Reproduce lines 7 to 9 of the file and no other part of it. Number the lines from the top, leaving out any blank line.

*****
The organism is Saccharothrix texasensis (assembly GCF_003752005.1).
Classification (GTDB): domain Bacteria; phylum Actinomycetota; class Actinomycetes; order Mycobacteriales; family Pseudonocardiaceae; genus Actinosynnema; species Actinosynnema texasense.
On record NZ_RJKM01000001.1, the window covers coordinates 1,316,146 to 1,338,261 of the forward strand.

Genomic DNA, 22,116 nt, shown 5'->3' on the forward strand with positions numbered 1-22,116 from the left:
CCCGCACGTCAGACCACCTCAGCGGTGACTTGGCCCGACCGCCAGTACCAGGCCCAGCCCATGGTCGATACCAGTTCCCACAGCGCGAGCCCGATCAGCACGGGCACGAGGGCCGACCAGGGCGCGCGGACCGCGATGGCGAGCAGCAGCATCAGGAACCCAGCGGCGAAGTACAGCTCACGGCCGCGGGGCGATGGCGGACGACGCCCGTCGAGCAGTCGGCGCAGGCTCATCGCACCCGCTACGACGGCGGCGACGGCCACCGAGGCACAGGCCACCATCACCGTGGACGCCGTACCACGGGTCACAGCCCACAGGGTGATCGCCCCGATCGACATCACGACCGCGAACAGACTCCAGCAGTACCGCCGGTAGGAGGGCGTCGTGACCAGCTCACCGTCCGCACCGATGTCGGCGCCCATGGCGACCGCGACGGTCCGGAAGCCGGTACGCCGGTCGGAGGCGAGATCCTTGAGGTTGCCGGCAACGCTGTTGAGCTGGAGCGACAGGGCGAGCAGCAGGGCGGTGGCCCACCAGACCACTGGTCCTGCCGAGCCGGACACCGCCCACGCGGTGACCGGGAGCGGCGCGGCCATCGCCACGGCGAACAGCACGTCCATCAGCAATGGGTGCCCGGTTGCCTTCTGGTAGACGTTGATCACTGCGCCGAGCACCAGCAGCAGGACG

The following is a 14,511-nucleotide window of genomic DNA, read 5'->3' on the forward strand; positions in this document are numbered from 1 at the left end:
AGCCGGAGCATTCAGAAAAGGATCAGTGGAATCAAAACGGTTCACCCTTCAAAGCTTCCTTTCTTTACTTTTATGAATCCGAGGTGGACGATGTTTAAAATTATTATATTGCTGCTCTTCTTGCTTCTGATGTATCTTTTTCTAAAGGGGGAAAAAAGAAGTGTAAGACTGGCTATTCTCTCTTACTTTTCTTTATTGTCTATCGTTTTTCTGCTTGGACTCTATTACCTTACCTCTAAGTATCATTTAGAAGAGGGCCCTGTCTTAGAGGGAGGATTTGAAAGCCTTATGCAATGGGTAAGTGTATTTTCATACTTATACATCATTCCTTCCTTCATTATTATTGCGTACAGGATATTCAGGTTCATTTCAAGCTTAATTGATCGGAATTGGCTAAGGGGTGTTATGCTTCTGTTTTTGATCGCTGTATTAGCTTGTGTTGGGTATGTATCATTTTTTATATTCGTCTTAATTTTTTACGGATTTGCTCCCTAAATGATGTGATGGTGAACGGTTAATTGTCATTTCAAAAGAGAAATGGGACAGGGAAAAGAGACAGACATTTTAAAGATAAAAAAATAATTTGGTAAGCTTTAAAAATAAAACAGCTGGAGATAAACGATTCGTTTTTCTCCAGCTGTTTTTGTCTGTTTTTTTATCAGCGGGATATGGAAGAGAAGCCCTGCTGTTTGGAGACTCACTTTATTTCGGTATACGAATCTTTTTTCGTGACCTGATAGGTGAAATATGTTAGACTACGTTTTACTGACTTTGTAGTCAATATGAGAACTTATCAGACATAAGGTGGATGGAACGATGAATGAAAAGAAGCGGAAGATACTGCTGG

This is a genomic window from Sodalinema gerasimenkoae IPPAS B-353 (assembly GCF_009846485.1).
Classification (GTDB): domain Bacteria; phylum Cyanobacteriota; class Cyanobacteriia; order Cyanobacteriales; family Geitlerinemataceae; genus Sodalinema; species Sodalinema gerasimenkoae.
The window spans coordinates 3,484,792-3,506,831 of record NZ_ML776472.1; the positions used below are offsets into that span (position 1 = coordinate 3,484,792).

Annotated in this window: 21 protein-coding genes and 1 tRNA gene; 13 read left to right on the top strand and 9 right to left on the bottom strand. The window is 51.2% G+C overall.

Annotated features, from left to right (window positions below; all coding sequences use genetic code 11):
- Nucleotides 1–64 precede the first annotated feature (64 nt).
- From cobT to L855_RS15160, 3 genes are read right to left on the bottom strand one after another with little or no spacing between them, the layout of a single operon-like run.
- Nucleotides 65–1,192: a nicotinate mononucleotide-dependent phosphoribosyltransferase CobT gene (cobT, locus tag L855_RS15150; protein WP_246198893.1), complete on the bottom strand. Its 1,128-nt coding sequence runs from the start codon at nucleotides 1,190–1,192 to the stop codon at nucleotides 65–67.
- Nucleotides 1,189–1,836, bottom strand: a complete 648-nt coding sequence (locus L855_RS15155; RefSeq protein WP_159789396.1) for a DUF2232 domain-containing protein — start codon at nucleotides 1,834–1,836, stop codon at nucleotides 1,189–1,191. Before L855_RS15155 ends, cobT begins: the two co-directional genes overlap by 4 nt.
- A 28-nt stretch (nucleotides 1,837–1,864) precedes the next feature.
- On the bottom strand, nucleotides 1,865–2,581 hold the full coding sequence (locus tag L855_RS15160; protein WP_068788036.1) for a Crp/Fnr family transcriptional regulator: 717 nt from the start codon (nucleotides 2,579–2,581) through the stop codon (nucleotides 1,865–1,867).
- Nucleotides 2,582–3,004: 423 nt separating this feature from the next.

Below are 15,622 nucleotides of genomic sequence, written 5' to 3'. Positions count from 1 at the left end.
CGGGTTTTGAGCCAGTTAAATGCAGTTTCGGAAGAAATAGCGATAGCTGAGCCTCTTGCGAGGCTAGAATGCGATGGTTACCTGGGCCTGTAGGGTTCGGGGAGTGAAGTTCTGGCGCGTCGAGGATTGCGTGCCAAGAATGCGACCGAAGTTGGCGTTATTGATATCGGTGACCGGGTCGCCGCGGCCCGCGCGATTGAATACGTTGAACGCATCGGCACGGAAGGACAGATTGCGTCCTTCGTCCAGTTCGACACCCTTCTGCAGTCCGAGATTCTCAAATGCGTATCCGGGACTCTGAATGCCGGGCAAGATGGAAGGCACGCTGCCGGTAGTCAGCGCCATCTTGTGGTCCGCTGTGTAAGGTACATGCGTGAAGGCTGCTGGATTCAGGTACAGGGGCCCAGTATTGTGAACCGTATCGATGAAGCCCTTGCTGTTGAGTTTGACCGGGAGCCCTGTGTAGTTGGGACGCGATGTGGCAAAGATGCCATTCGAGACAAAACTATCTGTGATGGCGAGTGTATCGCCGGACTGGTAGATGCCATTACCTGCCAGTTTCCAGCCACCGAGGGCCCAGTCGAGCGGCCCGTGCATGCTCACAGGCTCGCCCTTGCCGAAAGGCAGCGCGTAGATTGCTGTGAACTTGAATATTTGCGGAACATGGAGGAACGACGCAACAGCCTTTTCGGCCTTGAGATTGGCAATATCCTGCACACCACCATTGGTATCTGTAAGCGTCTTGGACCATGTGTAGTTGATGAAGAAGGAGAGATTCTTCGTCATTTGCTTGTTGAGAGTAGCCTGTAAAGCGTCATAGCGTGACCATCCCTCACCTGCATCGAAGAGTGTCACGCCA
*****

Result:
AGCCGGAGCATTCAGAAAAGGATCAGTGGAATCAAAACGGTTCACCCTTCAAAGCTTCCTTTCTTTACTTTTATGAATCCGAGGTGGACGATGTTTAAAATTATTATATTGCTGCTCTTCTTGCTTCTGATGTATCTTTTTCTAAAGGGGGAAAAAAGAAGTGTAAGACTGGCTATTCTCTCTTACTTTTCTTTATTGTCTATCGTTTTTCTGCTTGGACTCTATTACCTTACCTCTAAGTATCATTTAGAAGAGGGCCCTGTCTTAGAGGGAGGATTTGAAAGCCTTATGCAATGGGTAAGTGTATTTTCATACTTATACATCATTCCTTCCTTCATTATTATTGCGTACAGGATATTCAGGTTCATTTCAAGCTTAATTGATCGGAATTGGCTAAGGGGTGTTATGCTTCTGTTTTTGATCGCTGTATTAGCTTGTGTTGGGTATGTATCATTTTTTATATTCGTCTTAATTTTTTACGGATTTGCTCCCTAAATGATGTGATGGTGAACGGTTAATTGTCATTTCAAAAGAGAAATGGGACAGGGAAAAGAGACAGACATTTTAAAGATAAAAAAATAATTTGGTAAGCTTTAAAAATAAAACAGCTGGAGATAAACGATTCGTTTTTCTCCAGCTGTTTTTGTCTGTTTTTTTATCAGCGGGATATGGAAGAGAAGCCCTGCTGTTTGGAGACTCACTTTATTTCGGTATACGAATCTTTTTTCGTGACCTGATAGGTGAAATATGTTAGACTACGTTTTACTGACTTTGTAGTCAATATGAGAACTTATCAGACATAAGGTGGATGGAACGATGAATGAAAAGAAGCGGAAGATACTGCTGG

This is a genomic window from Sodalinema gerasimenkoae IPPAS B-353 (assembly GCF_009846485.1).
Classification (GTDB): domain Bacteria; phylum Cyanobacteriota; class Cyanobacteriia; order Cyanobacteriales; family Geitlerinemataceae; genus Sodalinema; species Sodalinema gerasimenkoae.